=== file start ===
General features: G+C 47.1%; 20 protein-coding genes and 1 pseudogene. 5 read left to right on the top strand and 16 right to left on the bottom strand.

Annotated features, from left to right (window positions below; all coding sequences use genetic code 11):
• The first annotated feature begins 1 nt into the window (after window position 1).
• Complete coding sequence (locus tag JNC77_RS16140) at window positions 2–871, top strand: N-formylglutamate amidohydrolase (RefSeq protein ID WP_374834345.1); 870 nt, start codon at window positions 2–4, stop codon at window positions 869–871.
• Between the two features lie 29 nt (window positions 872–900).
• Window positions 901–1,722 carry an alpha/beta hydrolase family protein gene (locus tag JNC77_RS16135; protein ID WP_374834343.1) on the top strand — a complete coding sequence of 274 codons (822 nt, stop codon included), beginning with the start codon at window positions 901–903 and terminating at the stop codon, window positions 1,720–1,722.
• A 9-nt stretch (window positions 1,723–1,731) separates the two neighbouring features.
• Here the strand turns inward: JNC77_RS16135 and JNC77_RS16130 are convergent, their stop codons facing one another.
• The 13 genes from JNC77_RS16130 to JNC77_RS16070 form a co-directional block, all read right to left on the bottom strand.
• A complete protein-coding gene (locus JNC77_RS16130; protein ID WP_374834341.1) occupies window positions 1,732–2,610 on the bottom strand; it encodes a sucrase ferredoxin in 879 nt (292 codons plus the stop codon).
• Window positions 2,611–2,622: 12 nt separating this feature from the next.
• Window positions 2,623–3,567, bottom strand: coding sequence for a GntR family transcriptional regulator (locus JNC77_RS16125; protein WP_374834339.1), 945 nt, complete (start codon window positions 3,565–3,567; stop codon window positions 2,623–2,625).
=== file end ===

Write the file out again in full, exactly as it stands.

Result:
General features: G+C 47.1%; 20 protein-coding genes and 1 pseudogene. 5 read left to right on the top strand and 16 right to left on the bottom strand.

Annotated features, from left to right (window positions below; all coding sequences use genetic code 11):
• The first annotated feature begins 1 nt into the window (after window position 1).
• Complete coding sequence (locus tag JNC77_RS16140) at window positions 2–871, top strand: N-formylglutamate amidohydrolase (RefSeq protein ID WP_374834345.1); 870 nt, start codon at window positions 2–4, stop codon at window positions 869–871.
• Between the two features lie 29 nt (window positions 872–900).
• Window positions 901–1,722 carry an alpha/beta hydrolase family protein gene (locus tag JNC77_RS16135; protein ID WP_374834343.1) on the top strand — a complete coding sequence of 274 codons (822 nt, stop codon included), beginning with the start codon at window positions 901–903 and terminating at the stop codon, window positions 1,720–1,722.
• A 9-nt stretch (window positions 1,723–1,731) separates the two neighbouring features.
• Here the strand turns inward: JNC77_RS16135 and JNC77_RS16130 are convergent, their stop codons facing one another.
• The 13 genes from JNC77_RS16130 to JNC77_RS16070 form a co-directional block, all read right to left on the bottom strand.
• A complete protein-coding gene (locus JNC77_RS16130; protein ID WP_374834341.1) occupies window positions 1,732–2,610 on the bottom strand; it encodes a sucrase ferredoxin in 879 nt (292 codons plus the stop codon).
• Window positions 2,611–2,622: 12 nt separating this feature from the next.
• Window positions 2,623–3,567, bottom strand: coding sequence for a GntR family transcriptional regulator (locus JNC77_RS16125; protein WP_374834339.1), 945 nt, complete (start codon window positions 3,565–3,567; stop codon window positions 2,623–2,625).